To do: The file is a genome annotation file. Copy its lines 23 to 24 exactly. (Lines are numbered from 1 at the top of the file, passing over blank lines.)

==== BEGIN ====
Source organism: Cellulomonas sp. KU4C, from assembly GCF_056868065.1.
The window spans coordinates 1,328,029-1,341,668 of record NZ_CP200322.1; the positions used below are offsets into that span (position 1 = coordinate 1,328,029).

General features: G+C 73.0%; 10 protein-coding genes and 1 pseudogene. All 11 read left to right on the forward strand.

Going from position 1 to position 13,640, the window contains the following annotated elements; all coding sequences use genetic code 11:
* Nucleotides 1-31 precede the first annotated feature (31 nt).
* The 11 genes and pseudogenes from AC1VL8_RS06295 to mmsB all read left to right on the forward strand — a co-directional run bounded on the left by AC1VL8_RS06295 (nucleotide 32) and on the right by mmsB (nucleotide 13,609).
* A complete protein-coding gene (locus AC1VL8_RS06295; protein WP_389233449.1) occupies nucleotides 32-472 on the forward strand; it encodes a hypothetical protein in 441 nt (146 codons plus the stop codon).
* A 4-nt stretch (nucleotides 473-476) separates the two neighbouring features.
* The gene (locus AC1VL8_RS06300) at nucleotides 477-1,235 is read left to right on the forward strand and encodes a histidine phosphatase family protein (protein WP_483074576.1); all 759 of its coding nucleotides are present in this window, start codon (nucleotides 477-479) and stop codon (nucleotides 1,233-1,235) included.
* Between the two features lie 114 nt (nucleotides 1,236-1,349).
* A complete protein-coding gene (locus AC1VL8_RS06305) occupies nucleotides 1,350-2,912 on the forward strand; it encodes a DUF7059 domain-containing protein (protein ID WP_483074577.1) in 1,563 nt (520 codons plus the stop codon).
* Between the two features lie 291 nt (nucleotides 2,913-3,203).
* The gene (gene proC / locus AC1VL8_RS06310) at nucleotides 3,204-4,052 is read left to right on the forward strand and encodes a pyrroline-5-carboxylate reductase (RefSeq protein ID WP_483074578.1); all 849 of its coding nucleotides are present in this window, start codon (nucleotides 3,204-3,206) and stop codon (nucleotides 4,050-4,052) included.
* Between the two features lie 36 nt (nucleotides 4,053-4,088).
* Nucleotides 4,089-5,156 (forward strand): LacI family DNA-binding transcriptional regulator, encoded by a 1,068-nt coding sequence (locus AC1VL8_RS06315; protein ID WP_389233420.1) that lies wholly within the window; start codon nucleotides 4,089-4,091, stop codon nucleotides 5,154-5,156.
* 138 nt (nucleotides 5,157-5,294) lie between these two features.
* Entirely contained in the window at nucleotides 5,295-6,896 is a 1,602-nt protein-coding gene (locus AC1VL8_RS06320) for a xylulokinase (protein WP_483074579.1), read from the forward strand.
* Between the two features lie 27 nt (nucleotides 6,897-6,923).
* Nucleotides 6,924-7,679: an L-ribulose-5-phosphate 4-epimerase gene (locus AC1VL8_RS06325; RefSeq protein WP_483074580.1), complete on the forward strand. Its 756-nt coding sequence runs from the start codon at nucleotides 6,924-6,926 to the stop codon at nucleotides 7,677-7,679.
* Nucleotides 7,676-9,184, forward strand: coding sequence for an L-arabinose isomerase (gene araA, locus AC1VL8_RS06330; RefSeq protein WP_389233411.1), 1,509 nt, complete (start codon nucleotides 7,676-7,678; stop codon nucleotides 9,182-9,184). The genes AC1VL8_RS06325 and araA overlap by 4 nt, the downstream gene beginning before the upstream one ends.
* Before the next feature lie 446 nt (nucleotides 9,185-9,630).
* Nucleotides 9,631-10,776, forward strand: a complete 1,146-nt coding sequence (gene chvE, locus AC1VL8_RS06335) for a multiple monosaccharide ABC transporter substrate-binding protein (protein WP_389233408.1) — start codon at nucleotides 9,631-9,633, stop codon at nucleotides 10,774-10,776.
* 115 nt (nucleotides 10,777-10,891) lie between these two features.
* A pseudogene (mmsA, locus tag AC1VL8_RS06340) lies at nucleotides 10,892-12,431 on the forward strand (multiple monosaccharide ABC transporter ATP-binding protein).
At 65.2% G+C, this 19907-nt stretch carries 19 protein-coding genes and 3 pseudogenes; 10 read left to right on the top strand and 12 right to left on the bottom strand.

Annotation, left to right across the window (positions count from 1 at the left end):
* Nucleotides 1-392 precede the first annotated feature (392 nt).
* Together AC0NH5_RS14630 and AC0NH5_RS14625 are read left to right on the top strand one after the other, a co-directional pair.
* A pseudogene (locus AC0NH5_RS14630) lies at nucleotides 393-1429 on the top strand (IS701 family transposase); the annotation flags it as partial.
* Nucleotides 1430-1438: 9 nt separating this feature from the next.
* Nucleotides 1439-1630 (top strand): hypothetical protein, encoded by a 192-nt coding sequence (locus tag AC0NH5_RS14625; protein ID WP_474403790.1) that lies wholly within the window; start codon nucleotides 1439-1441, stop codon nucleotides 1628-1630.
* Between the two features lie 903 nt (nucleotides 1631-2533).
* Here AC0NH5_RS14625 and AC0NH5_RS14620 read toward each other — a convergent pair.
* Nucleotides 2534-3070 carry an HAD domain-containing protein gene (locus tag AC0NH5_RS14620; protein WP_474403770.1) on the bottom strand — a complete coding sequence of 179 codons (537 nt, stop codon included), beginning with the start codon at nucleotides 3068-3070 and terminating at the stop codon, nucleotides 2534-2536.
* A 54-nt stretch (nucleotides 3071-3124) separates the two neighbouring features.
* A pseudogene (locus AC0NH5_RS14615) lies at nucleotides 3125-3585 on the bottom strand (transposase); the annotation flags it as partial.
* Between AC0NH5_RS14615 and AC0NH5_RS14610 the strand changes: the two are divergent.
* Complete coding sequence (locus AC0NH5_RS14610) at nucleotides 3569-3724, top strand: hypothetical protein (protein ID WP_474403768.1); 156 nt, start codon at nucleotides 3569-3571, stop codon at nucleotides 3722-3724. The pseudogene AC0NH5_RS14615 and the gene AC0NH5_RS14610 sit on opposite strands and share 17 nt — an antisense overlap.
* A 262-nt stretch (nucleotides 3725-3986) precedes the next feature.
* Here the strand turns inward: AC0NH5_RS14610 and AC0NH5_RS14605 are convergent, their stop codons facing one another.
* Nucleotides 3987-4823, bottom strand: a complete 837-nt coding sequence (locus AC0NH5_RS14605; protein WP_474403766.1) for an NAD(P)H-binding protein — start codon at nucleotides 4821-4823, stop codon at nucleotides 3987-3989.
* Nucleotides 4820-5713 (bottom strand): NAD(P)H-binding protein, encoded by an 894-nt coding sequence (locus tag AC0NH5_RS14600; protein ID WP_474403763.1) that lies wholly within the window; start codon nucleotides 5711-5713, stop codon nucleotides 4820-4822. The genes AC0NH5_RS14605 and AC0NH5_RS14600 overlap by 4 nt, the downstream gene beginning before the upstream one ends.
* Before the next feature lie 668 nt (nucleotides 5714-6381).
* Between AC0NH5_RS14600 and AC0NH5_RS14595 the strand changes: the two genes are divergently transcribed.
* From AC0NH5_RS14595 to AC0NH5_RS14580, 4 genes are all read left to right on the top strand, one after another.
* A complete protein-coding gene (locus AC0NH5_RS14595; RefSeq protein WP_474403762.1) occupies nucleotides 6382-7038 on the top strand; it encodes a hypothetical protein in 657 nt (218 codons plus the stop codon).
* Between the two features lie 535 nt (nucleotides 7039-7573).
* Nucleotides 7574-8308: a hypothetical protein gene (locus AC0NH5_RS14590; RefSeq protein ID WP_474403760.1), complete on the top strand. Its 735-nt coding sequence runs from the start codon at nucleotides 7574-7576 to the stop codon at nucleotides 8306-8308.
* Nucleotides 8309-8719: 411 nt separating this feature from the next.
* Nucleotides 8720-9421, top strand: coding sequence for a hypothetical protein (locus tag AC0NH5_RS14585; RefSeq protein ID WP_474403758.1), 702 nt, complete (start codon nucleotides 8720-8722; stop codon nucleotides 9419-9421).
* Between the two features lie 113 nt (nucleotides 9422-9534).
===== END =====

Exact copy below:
* 115 nt (nucleotides 10,777-10,891) lie between these two features.
* A pseudogene (mmsA, locus tag AC1VL8_RS06340) lies at nucleotides 10,892-12,431 on the forward strand (multiple monosaccharide ABC transporter ATP-binding protein).